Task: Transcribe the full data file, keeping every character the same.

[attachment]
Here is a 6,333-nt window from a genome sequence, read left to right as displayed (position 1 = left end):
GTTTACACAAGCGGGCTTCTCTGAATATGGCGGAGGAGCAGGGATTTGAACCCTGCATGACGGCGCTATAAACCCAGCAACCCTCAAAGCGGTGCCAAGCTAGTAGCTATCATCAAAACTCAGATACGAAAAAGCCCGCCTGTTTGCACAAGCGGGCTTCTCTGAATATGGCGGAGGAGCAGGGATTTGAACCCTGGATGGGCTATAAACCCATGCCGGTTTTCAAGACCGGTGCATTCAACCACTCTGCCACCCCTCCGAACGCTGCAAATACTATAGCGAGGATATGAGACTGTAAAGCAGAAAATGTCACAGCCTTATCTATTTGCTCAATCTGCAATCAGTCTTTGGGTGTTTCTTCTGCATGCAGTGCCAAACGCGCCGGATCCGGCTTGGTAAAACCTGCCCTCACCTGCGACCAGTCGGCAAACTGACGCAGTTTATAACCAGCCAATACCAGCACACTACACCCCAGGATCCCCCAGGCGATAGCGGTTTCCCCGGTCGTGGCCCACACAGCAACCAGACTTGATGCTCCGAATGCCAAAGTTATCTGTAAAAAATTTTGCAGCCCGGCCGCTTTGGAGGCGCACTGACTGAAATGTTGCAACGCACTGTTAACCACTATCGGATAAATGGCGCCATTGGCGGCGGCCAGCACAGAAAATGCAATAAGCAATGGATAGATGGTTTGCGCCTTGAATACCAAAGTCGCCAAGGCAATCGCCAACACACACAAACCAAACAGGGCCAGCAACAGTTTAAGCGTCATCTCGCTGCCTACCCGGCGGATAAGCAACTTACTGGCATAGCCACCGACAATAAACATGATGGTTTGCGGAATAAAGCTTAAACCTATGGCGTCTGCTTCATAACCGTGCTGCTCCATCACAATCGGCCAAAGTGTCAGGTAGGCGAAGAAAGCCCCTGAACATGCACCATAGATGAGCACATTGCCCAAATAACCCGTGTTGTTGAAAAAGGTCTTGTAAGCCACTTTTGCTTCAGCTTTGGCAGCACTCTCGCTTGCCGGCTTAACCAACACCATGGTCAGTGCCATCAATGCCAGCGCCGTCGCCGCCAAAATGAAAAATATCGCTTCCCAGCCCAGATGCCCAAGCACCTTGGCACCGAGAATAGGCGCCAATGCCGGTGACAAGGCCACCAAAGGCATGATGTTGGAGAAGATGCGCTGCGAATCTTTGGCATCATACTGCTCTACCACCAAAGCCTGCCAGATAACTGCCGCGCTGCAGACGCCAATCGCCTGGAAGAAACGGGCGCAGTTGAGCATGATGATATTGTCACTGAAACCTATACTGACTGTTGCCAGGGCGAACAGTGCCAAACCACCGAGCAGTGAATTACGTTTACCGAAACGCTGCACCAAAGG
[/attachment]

Here is a 6,333-nt window from a genome sequence, read left to right as displayed (position 1 = left end):
GTTTACACAAGCGGGCTTCTCTGAATATGGCGGAGGAGCAGGGATTTGAACCCTGCATGACGGCGCTATAAACCCAGCAACCCTCAAAGCGGTGCCAAGCTAGTAGCTATCATCAAAACTCAGATACGAAAAAGCCCGCCTGTTTGCACAAGCGGGCTTCTCTGAATATGGCGGAGGAGCAGGGATTTGAACCCTGGATGGGCTATAAACCCATGCCGGTTTTCAAGACCGGTGCATTCAACCACTCTGCCACCCCTCCGAACGCTGCAAATACTATAGCGAGGATATGAGACTGTAAAGCAGAAAATGTCACAGCCTTATCTATTTGCTCAATCTGCAATCAGTCTTTGGGTGTTTCTTCTGCATGCAGTGCCAAACGCGCCGGATCCGGCTTGGTAAAACCTGCCCTCACCTGCGACCAGTCGGCAAACTGACGCAGTTTATAACCAGCCAATACCAGCACACTACACCCCAGGATCCCCCAGGCGATAGCGGTTTCCCCGGTCGTGGCCCACACAGCAACCAGACTTGATGCTCCGAATGCCAAAGTTATCTGTAAAAAATTTTGCAGCCCGGCCGCTTTGGAGGCGCACTGACTGAAATGTTGCAACGCACTGTTAACCACTATCGGATAAATGGCGCCATTGGCGGCGGCCAGCACAGAAAATGCAATAAGCAATGGATAGATGGTTTGCGCCTTGAATACCAAAGTCGCCAAGGCAATCGCCAACACACACAAACCAAACAGGGCCAGCAACAGTTTAAGCGTCATCTCGCTGCCTACCCGGCGGATAAGCAACTTACTGGCATAGCCACCGACAATAAACATGATGGTTTGCGGAATAAAGCTTAAACCTATGGCGTCTGCTTCATAACCGTGCTGCTCCATCACAATCGGCCAAAGTGTCAGGTAGGCGAAGAAAGCCCCTGAACATGCACCATAGATGAGCACATTGCCCAAATAACCCGTGTTGTTGAAAAAGGTCTTGTAAGCCACTTTTGCTTCAGCTTTGGCAGCACTCTCGCTTGCCGGCTTAACCAACACCATGGTCAGTGCCATCAATGCCAGCGCCGTCGCCGCCAAAATGAAAAATATCGCTTCCCAGCCCAGATGCCCAAGCACCTTGGCACCGAGAATAGGCGCCAATGCCGGTGACAAGGCCACCAAAGGCATGATGTTGGAGAAGATGCGCTGCGAATCTTTGGCATCATACTGCTCTACCACCAAAGCCTGCCAGATAACTGCCGCGCTGCAGACGCCAATCGCCTGGAAGAAACGGGCGCAGTTGAGCATGATGATATTGTCACTGAAACCTATACTGACTGTTGCCAGGGCGAACAGTGCCAAACCACCGAGCAGTGAATTACGTTTACCGAAACGCTGCACCAAAGG